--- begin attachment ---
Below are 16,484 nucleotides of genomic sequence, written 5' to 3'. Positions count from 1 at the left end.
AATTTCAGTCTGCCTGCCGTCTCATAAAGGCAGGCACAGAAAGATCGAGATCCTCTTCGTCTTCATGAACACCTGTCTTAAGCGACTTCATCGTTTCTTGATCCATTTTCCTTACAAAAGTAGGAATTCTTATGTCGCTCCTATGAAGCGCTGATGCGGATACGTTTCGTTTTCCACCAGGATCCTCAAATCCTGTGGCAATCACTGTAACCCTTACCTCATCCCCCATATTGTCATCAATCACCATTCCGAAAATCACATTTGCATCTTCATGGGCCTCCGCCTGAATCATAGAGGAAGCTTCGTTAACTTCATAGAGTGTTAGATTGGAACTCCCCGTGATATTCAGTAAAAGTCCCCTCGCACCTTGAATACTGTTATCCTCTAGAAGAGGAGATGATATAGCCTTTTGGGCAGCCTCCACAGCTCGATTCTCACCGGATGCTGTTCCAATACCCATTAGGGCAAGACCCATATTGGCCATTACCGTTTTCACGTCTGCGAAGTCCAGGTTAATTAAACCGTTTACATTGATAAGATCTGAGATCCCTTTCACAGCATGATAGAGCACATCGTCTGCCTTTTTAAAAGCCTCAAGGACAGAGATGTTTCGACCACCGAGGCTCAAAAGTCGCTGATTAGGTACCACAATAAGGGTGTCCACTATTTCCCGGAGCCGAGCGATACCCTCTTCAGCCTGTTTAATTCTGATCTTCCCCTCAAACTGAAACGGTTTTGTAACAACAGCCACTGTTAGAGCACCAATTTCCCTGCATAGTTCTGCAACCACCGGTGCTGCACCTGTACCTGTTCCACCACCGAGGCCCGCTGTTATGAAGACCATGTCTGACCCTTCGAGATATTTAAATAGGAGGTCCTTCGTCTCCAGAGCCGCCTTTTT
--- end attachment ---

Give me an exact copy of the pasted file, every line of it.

Below are 16,484 nucleotides of genomic sequence, written 5' to 3'. Positions count from 1 at the left end.
AATTTCAGTCTGCCTGCCGTCTCATAAAGGCAGGCACAGAAAGATCGAGATCCTCTTCGTCTTCATGAACACCTGTCTTAAGCGACTTCATCGTTTCTTGATCCATTTTCCTTACAAAAGTAGGAATTCTTATGTCGCTCCTATGAAGCGCTGATGCGGATACGTTTCGTTTTCCACCAGGATCCTCAAATCCTGTGGCAATCACTGTAACCCTTACCTCATCCCCCATATTGTCATCAATCACCATTCCGAAAATCACATTTGCATCTTCATGGGCCTCCGCCTGAATCATAGAGGAAGCTTCGTTAACTTCATAGAGTGTTAGATTGGAACTCCCCGTGATATTCAGTAAAAGTCCCCTCGCACCTTGAATACTGTTATCCTCTAGAAGAGGAGATGATATAGCCTTTTGGGCAGCCTCCACAGCTCGATTCTCACCGGATGCTGTTCCAATACCCATTAGGGCAAGACCCATATTGGCCATTACCGTTTTCACGTCTGCGAAGTCCAGGTTAATTAAACCGTTTACATTGATAAGATCTGAGATCCCTTTCACAGCATGATAGAGCACATCGTCTGCCTTTTTAAAAGCCTCAAGGACAGAGATGTTTCGACCACCGAGGCTCAAAAGTCGCTGATTAGGTACCACAATAAGGGTGTCCACTATTTCCCGGAGCCGAGCGATACCCTCTTCAGCCTGTTTAATTCTGATCTTCCCCTCAAACTGAAACGGTTTTGTAACAACAGCCACTGTTAGAGCACCAATTTCCCTGCATAGTTCTGCAACCACCGGTGCTGCACCTGTACCTGTTCCACCACCGAGGCCCGCTGTTATGAAGACCATGTCTGACCCTTCGAGATATTTAAATAGGAGGTCCTTCGTCTCCAGAGCCGCCTTTTT